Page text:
Huang Guangyu, once China's richest man, has been formally indicted today on charges of insider trading, illegal business dealings and bribery, according to a Wall Street Journal article this morning that you can read HERE. Huang Guangyu was the founder of Gome, a home appliance and electronics retailer that was sort of like a Chinese version of Best Buy. Though Gome's emphasis on low prices and the extreme personal wealth that accrued to its founder as a result of its success would probably make Walmart a closer American equivalent, really.
I was living in Hong Kong in November 2008 when the news broke that he had abruptly disappeared off the streets of Shanghai, leaving his huge business empire suddenly leaderless. Rumors swirled in the press that he had been arrested on corruption charges, charges that might also touch the top of the Chinese government. The nearest US equivalent would be if the founder of Walmart, Sam Walton, had been arrested by the FBI on charges of widespread bribery and collusion with corrupt White House officials. That seems borderline inconceivable to us.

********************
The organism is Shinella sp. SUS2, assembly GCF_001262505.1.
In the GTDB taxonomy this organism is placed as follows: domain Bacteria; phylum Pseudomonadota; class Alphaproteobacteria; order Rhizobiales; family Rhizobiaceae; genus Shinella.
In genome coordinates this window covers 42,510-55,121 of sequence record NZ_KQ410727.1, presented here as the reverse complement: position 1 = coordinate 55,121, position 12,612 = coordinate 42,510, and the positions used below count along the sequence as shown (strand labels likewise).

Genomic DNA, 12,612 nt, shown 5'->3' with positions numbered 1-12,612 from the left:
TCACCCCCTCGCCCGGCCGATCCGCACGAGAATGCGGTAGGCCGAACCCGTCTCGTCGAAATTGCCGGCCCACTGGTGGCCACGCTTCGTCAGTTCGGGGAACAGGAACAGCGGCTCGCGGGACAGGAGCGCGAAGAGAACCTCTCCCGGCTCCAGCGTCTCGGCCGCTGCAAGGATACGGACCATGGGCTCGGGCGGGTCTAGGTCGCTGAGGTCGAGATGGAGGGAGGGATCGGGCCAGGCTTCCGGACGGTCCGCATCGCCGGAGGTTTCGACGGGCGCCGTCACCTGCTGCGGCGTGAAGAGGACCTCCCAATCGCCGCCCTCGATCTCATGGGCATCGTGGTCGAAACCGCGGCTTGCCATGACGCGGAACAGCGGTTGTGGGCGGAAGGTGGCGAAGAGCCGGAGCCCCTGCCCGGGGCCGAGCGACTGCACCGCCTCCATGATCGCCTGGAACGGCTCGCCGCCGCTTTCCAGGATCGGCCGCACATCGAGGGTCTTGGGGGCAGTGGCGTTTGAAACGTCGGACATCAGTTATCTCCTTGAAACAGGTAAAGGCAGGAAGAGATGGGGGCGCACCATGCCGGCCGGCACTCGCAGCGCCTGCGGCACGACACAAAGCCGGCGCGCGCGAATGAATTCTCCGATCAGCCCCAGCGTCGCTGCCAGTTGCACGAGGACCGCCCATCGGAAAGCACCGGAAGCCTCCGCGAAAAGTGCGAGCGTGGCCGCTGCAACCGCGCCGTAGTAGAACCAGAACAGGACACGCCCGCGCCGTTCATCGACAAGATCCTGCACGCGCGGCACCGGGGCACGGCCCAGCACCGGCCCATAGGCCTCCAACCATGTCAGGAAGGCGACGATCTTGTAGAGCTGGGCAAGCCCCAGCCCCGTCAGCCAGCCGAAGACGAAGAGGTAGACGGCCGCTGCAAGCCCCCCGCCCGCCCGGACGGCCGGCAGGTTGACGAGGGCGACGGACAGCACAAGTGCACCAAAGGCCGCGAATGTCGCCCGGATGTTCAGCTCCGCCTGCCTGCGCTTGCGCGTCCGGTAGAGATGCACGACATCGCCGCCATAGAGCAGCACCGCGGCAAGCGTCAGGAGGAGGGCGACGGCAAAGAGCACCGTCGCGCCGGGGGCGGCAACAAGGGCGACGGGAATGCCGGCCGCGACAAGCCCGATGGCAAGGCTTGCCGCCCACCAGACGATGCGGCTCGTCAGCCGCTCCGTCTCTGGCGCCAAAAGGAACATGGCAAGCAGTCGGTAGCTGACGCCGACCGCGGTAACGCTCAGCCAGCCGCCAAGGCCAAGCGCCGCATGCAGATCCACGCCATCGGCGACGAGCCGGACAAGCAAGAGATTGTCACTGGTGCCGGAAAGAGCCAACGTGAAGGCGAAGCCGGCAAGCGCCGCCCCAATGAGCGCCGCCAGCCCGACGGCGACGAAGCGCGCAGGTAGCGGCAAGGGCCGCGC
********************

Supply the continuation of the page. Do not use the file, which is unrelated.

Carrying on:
On a personal level, this is a stunning, Icarus-like fall for a rags-to-riches entrepreneur who was until recently one of China's most famous and revered men. But it's also a stark illustration of how endemic high-level corruption remains in China, despite seemingly endless initiatives by the Communist party there to try to stamp it out.